With thousands of party workers outside carrying two-by-fours, rocks and signs declaring "President Marcos, Please Come Home," the political leaders that Ferdinand E. Marcos left behind launched a major protest campaign Monday against the new government of Corazon Aquino.
A rebel session of the Philippine National Assembly capped two days of anti-government street protests by Marcos loyalists that left at least 60 people injured in rock-throwing battles and street clashes with government supporters.
Several civilians were hospitalized Monday with gunshot wounds that they said they received from police anti-riot troops. (The Associated Press later quoted officials as saying that one person was killed.)
Civil Disobedience Urged
Meeting at a suburban university hall, 93 pro-Marcos members of the assembly that Aquino dissolved last month called for a nonviolent campaign of civil disobedience aimed at driving her government from power.
They denounced Aquino's government as illegal and passed a series of resolutions nullifying and condemning several of her presidential proclamations and appointments.
"There are millions of silent Filipinos who cannot accept a government established under the law of force," declared former vice presidential candidate Arturo Tolentino, chosen by the defunct assembly as "the new symbol--the new chieftain of the entire opposition movement." Tolentino continued:
"The claim that the people of the Philippines have accepted this unlawful government is a figment of the imagination. This silent majority is now beginning to assert its non-acceptance of the present regime. They have recovered from shock and are now moving and speaking up."
Death Toll Disputed
During their session, the pro-Marcos legislators observed a moment of silence for 10 supporters they claimed were killed in the demonstrations. However, police and government officials denied that any deaths had occurred, as did spokesmen for several large Manila hospitals and funeral homes.
Still, Tolentino warned that the recent violence may be only the beginning, and he told his supporters, "You can resist illegal force with legitimate force.
"The blood is now on the hands of the present administration, and if there are more deaths, these too will be on their conscience, if they have a conscience."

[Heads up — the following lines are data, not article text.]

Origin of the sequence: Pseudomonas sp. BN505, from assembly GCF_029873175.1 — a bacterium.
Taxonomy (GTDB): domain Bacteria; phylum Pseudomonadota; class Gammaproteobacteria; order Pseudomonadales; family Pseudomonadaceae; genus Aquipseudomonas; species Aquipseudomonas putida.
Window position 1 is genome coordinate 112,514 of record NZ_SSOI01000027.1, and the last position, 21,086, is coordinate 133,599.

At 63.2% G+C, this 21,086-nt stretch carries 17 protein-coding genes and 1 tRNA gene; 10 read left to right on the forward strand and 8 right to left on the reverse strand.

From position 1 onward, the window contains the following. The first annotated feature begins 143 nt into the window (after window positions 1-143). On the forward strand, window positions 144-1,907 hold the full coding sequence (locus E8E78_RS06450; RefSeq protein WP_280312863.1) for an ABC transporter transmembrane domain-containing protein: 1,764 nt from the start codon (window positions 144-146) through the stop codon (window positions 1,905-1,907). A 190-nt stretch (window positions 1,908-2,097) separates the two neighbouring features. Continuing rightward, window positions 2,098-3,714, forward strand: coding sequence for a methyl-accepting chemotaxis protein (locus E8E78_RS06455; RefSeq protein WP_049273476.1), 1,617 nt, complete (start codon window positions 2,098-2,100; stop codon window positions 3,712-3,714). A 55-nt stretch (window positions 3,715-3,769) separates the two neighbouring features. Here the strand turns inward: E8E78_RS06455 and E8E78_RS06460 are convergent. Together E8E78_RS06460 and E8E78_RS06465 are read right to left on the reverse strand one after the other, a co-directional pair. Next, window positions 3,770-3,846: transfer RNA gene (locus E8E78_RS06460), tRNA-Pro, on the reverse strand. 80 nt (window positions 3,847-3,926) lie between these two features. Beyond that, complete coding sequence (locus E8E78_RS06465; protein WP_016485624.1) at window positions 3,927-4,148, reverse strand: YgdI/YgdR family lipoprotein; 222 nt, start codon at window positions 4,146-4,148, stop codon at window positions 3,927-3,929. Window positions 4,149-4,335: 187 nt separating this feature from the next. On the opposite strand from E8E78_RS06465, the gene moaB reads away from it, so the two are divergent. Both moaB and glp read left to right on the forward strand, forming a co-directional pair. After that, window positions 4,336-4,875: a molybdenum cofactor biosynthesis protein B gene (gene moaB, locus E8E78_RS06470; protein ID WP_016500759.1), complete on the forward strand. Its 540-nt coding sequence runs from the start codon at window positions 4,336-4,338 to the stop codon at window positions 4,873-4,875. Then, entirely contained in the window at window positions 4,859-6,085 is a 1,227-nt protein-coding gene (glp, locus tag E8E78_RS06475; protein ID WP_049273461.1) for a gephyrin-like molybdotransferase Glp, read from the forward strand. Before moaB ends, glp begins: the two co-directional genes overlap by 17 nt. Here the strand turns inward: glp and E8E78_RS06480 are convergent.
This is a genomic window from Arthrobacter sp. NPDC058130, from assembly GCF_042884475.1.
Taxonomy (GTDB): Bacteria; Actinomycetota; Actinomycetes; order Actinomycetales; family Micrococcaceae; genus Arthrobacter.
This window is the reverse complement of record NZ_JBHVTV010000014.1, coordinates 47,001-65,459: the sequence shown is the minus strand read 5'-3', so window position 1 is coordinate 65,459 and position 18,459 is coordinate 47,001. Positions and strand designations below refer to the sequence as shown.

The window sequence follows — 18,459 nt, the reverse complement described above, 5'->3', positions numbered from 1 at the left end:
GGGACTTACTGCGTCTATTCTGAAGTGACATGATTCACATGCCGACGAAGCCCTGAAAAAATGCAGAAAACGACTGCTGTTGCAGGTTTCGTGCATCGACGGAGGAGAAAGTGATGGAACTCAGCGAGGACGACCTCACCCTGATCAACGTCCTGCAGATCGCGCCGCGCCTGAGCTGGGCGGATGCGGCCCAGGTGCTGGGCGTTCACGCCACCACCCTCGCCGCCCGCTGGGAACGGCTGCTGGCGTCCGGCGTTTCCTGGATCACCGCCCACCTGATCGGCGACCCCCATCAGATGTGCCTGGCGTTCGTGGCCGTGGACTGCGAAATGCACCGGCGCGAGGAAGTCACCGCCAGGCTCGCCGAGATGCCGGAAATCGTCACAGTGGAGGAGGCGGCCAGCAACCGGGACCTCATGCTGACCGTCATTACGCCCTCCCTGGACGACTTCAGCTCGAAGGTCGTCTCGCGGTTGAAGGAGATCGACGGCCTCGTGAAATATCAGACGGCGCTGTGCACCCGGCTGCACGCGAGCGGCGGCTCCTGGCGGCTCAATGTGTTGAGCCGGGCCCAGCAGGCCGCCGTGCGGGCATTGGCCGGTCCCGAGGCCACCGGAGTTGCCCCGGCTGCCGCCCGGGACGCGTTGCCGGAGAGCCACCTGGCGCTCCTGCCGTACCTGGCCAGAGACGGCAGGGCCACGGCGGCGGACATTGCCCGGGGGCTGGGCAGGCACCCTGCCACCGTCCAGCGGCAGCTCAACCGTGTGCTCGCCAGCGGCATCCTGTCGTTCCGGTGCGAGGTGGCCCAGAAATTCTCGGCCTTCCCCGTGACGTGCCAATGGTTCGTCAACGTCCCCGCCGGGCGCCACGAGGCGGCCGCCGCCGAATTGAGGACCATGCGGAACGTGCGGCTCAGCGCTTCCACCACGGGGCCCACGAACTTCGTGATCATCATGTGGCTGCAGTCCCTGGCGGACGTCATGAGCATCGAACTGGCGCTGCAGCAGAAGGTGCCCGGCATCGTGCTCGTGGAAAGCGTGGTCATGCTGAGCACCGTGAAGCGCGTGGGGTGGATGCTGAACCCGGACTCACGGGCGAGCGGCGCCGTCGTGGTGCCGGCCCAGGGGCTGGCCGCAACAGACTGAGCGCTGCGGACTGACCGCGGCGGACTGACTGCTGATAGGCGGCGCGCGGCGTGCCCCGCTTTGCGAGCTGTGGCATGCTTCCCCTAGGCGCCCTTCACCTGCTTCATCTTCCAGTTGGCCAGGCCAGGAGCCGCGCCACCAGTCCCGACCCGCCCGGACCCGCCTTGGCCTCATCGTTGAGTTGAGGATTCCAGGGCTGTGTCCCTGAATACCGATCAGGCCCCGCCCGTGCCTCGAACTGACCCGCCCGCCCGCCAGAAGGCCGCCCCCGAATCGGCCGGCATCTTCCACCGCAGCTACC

But beyond the fiery speeches by Tolentino and former Labor Minister Blas Ople, who charged that Aquino abolished the 183-member legislative body because "she must indulge the vengeance in her heart," most Filipino political analysts agreed that the rebel session will have little impact on the stability of Aquino's six-week-old government.
Aquino, who rose to power when a 72-hour civilian and military rebellion drove Marcos into exile in Hawaii in late February, said several times in recent days that the disgruntled, pro-Marcos legislators had every right to assemble Monday. Allowing that meeting, she said, would prove "I am not a dictator."
No Aquino Backers Attend
None of the 57 legislators from the two coalition parties that support Aquino attended the rebel session--not even several of Aquino's Cabinet ministers who had disagreed publicly with her decision to abolish the body.
Aquilino Pimentel, Aquino's minister of local government, who initially counseled Aquino to retain the popularly elected legislature, described the session Monday as "an assembly of disgruntled elements of society."
Among the resolutions passed by the assembly was a measure aimed directly at Pimentel, who has fired more than 100 pro-Marcos governors and mayors elected in 1981 and replaced them with Aquino loyalists in the weeks since she assumed power. In a unanimous vote, the 93 legislators declared every appointment illegal, null and void.
Again, however, Pimentel said the rebel assembly's resolution would have no effect on "the reality of the situation."
It was Pimentel's campaign to purge the local officials who once formed Marcos' powerful national political machine that led to the worst of Monday's violence. The clash occurred outside the municipal building in the Manila district of San Juan, where supporters of the ousted pro-Marcos mayor clashed with Aquino loyalists.
Asked whether the violence coinciding with the assembly meeting could destabilize Aquino's new government, Pimentel said: "The problem will arise only if we overreact. As long as we keep our cool, there will be no problem."
Aquino's political affairs minister, Antonio Cuenco, added, "These demonstrators do not have the support of the people, so we don't see this thing that they are doing as a threat to the stability of this government."
The organizers of Monday's assembly session were not so certain.
In an interview before the meeting, former minister Ople said Aquino's decision to dissolve the legislature and constitution and assume near-dictatorial powers was, in itself, a destabilizing act.
"If the government of Aquino falters--and, at this rate, it is generating its own disabilities every day--we want this body in place to serve as an institution in democracy if some other forces in our society should take over," Ople said in an apparent reference to a possible military takeover.
Ople said the assembly will spend the next several weeks in recess drafting a parallel constitution as Aquino begins the process of selecting 30 to 50 members of a presidential committee that will draft an official proposed constitution. Ultimately, that draft will be put to a nationwide vote.
Even Ople conceded, though, that the actions of the rump assembly will be, at best, advisory.
"The onus will be on the Aquino government to accept or reject the laws or resolutions that will be adopted by this body," he said. "After all, we have no army. We have no government. And, no, we have no real power any more."